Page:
As new or soon-to-be accounting graduates prepare to launch their careers after having their college classes and lives disrupted by the COVID-19 pandemic, they may be asking about timing. Is now a good time to be an accounting graduate? Are there job openings? Can they get an idea what starting salaries might be offered?
Yes, yes and yes.
The outlook for the accounting profession is strong, as the Robert Half Salary Guide points out, and job seekers in this field are finding themselves increasingly in demand. Companies are recruiting accounting students and entry-level candidates for accounting positions. They’re also providing on-the-job training and leadership development to set them up for a long future with their companies.
The demand has to do with an increase in retirees, along with globalization, economic growth and the ever-changing tax and regulatory environment. In fact, the Bureau of Labor Statistics projects a 7% growth in the employment of accountants and auditors from 2020 to 2030, with about 135,000 openings each year, on average, over the decade.
Where are the accounting job openings?
An accounting degree can open the door to a variety of opportunities and diverse career paths in the many fields of accounting all over the country.
There are entry-level accounting jobs in public accounting; in the private sector; as well as in financial services, government, healthcare, insurance and technology.
According to the Salary Guide, the hottest roles in finance and accounting include accounts payable/receivable specialist, bookkeeper, controller, financial analyst, payroll specialist, project manager, senior accountant and staff accounting.
What about the starting salaries?
Just as accounting and finance jobs differ by title, skills, industry and company size, so will their salaries, which also vary from city to city. You can find starting salaries and the trends shaping the accounting sector’s hiring market in our latest Salary Guide, and you can localize your insights for a comparison with the national average.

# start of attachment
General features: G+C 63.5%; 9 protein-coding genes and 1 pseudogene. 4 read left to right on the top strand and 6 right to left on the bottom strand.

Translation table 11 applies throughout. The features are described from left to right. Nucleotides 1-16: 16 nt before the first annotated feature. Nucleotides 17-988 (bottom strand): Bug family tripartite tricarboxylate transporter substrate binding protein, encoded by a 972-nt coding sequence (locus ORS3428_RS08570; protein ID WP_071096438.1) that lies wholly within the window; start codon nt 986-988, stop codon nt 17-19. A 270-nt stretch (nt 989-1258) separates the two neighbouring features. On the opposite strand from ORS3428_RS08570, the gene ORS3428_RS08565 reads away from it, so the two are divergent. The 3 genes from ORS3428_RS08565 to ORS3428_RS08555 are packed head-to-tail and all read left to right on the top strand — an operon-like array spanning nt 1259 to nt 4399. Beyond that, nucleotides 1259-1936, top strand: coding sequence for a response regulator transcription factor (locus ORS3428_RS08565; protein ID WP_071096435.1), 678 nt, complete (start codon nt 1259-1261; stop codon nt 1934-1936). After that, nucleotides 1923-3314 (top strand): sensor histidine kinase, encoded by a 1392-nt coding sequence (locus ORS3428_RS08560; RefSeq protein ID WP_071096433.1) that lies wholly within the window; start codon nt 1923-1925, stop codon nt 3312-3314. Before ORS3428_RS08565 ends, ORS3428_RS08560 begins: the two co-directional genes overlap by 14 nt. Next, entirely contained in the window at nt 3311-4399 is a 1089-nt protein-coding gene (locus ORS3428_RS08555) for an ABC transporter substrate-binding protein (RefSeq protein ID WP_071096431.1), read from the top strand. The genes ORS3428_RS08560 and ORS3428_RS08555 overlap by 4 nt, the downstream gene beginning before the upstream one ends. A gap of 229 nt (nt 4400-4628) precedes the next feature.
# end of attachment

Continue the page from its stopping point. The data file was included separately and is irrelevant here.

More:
What do companies look for in today’s accounting grads?
Syed Hussain, vice president of permanent placement services for Robert Half, says today’s new accounting grads have an advantage because of their education.
“While the fundamentals of accounting education have not changed, most colleges and universities now adopt more of a business perspective, producing more attractive graduates,” he said.
“Accounting is a great skill set to have, and companies need talented finance and accounting individuals.”
What are ways to stand apart from other job candidates?
Hussain offers these six tips for new accounting graduates:
- Choose your courses wisely — If you’re still in school, think about the accounting careers that interest you most and work with your adviser to find the courses that best position you for success in such roles.
- Get as much experience as you can — Degrees are valuable, but everyone you’re up against will have one, too. Explore accounting internship opportunities and short-term or contract work to help you gain real-world skills that will help you stand out among job applicants.
- Network, network, network — Whenever you can, meet people who can help you throughout your accounting career. Try online networking and virtual conferences, and join professional associations.
- Follow your passion — Evaluate accounting and finance jobs beyond the salary they offer. What do you really like doing? Are you interested in solving mysteries? Forensic accounting might be a good field for you. Do you like condensing data so it makes sense? Consider specializing in data analysis.
- Keep learning — Another way to stand out is with accounting certifications, such as the certified public accountant (CPA) license. These credentials show employers you’re committed enough to go the extra mile to further your career. It can also result in a salary boost.
- Work with a recruiter — Employment agencies can open up many doors to exciting accounting careers. Robert Half’s specialized recruiters know what jobs are out there — and what you need to be considered for them — and work with you to find the position and corporate culture that match your career aspirations.